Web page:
if young Simon stood up to him

and took Jamie's side.

And what is that to do with me?

Young Simon is infatuated with you.

You could use that to help persuade him.

Oh, no.

I'll not sink further into
the pit of depravity.

I'll not give up my maidenhead for you!

No one is asking you
to give up anything.

Besides, it's not for me.

It's for Jamie.

A woman has more to offer
a man than her body.

When a man is in love,

he craves his beloved's approval.

He wishes to please her for...

and to look heroic in her eyes.

And if I do whatever
it is ye have in mind,

ye'll speak to Jamie on my behalf?

Yes.

I canna tell you how I know, but I do.

You must believe me.

The only way to survive...

is to fight and win.

And we need the weapons
and men to do so.

Remaining neutral will be seen

as treason by whatever side wins.

Ye know? Ye just know?

Ye sound like a madman!

History guides my course in this matter.

History!

Not wild beliefs and wishful thinking.

The other risings...

they failed because there
was no outside support,

and that support does not exist now.

If we do not send men to fight,

this rebellion will...
will melt away.

And when that happens,
we will be left alone...

as we were in the past.

Lord Lovat...

He would see that, too,

if only the vengeful prize of Lallybroch

was not dangling in front of his eyes.

And he would agree to neutrality.

Jamie, ye were always headstrong,

but ye were never reckless
with the lives of others.

For yer sake,

and for the sake of all you hold dear,

do not make this bargain with that man.

Do not trade your home
for a war ye canna win.

Will ye promise me that?

I promise you, Uncle.

I promise you...

I will do what I must
to save those things

you and I hold most dear.



So nice of you to volunteer
to show me the chapel,

Master Lovat.

I believe it was yer idea.

It's so peaceful here.

Do you plan to do much
when you become laird?

I've no' given it much thought.

My father's still a vigorous man.

Hmm.

Some have speculated he's immortal.

And as ye may have noticed,

he doesn't have much respect for me.

My husband confided in me

that his father sometimes
exposed him to public scorn,

to make him a better leader of men.

Oh, Laoghaire.

I hope we're not disturbing you.

Oh, no, Milady.

Just collecting some
mushrooms for the cook.

I'd like a few private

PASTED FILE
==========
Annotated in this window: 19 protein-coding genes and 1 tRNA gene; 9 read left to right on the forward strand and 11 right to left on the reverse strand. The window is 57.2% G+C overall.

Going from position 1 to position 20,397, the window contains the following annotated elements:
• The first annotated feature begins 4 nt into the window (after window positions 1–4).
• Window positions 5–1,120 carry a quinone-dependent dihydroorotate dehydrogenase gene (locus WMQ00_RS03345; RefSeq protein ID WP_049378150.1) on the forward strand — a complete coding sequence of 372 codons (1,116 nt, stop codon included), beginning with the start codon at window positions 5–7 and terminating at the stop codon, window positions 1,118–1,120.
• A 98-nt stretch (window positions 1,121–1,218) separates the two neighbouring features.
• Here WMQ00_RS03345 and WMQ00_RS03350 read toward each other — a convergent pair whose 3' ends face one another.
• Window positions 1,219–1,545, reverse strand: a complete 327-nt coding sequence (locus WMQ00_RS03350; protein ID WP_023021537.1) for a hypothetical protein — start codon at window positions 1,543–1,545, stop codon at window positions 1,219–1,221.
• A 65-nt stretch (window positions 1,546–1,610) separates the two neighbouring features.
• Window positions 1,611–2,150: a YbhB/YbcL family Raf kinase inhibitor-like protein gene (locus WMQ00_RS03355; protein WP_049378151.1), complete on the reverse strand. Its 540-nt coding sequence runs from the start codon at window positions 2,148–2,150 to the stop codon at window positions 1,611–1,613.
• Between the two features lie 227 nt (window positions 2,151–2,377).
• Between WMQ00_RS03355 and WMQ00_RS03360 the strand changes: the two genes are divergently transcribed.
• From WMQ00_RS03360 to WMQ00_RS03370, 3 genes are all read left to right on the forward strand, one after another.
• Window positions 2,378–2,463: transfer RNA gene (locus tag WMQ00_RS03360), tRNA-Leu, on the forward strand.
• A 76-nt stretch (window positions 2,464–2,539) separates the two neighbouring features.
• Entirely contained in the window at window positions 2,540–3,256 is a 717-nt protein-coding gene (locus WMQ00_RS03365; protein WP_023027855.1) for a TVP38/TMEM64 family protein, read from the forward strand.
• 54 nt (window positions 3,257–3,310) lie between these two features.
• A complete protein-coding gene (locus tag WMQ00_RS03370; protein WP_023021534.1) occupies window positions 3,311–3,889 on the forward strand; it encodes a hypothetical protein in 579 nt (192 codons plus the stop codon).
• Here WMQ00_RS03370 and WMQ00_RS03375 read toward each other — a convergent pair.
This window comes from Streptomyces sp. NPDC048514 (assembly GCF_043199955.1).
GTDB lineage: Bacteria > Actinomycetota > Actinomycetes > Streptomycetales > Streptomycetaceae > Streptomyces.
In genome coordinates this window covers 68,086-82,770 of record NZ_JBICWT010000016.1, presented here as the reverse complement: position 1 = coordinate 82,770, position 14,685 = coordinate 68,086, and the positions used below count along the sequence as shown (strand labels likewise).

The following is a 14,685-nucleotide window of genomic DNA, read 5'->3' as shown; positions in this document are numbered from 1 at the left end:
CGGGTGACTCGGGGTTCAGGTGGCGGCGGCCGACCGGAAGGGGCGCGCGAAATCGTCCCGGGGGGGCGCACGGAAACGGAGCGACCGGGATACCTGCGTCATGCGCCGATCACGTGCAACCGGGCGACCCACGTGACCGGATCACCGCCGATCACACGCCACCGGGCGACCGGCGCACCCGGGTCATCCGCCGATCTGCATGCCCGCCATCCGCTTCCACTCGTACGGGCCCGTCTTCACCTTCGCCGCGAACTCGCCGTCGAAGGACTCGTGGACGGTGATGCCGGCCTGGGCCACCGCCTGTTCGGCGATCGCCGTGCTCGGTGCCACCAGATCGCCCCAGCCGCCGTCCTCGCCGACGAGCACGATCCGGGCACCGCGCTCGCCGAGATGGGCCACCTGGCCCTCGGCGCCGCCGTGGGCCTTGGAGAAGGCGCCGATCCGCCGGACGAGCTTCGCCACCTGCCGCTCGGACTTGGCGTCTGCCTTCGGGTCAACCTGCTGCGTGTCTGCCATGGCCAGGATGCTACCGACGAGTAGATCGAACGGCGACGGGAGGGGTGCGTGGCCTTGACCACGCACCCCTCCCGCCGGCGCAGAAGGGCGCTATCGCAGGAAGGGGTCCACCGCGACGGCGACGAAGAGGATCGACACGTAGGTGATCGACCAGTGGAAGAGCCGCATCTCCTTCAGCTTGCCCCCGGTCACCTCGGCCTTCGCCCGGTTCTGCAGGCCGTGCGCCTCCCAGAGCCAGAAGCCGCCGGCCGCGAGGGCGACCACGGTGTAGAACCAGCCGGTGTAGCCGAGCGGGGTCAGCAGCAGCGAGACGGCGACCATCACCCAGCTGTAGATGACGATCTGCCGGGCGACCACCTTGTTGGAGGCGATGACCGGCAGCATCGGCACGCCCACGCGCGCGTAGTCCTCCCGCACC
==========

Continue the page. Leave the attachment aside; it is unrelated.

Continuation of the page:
moments in the chapel.

Do you mind waiting here for me?

Oh, well,

if Mistress Laoghaire wouldn't
prefer her solitude...

Oh, no, I'd welcome the company.

It's a dreich day.

Aye.

Do you like mushrooms?

Not much, no.

I like poetry.

So do I.

"Though hurricanes rise,
and rise every wind,

"they'll ne'er make a tempest
like that in my mind.

"Though loudest of thunder
on louder waves roar,

"that's naething like leaving
my love on the shore.

- To leave thee..."
- Perhaps you'd like to sit down

on the tree.



Maisri.

It's Claire Fraser.

We met in the corridor.

Lord Lovat's tenants do
not like someone like me

in the house of God.

This is the only place
where my mind goes quiet.

I don't know why.

They say you are a White Lady.

Yes, they do say that.

What brings you into a church, then?

It was cold outside.

I'm glad to see that
you're doing all right.

Lord Lovat was so rough
with you the other day.

His Lordship is not an easy master.

He asks what I see

and beats me when I tell him
things that displease him.

Does it always come to pass...

the things that you see?

Mostly, aye,

although sometimes an
action can change things.

When I still lived in the village,

I saw Lachlan Gibbons'
daughter's man wrapped

in seaweed,

and the eels stirring beneath his shirt.

I told Lachlan what I'd seen,

and he went straight away

and stove a hole in the boy's boat.

Lord, there was a
stramash, a right to-do.

But when the great storm
came the next week,

three men were drowned,

and that boy was safe at home,

still mending his boat.

What did you see...

right before Lord Lovat threw you out?

I promise, I won't tell
him that you told me.

He was standing there before
the fire in his study,

but it was daylight.

A man stood behind him,

still as a tree,

his face covered in black.

And across His Lordship's face,

there fell the shadow of an ax.

But if you told him, he
could change his behavior,

perhaps change the outcome.

Aye.

Or he might just kill the messenger.

Mistress
Claire, where are ye?

Mistress Claire?

I'll be right there.

Oh.

Where is young Simon?

He ran off like a feart wee mouse.

- What did you do?
- Everything ye said.

I flattered him.

I told him how much I admired
a man who made decisions,

who thought for himself.

I gave him a keek down the
front of my dress, I...

I told you it wasn't about sex.

No wonder he ran off.

Well, other than reciting verse,

he wasna doing much to hold up
his end of the conversation.

I tried!

- Jamie?
- Aye.

Oh, I thought I'd find you in here.

More and more these days,

I think I'd prefer to be a beast.

No luck with Colum, then?

No.

- And you, with young Simon?
- No.

I did find out what Maisri

wouldn't tell Lord Lovat, though.

Aye?

She saw his death at the
hands of an executioner.

A traitor's death.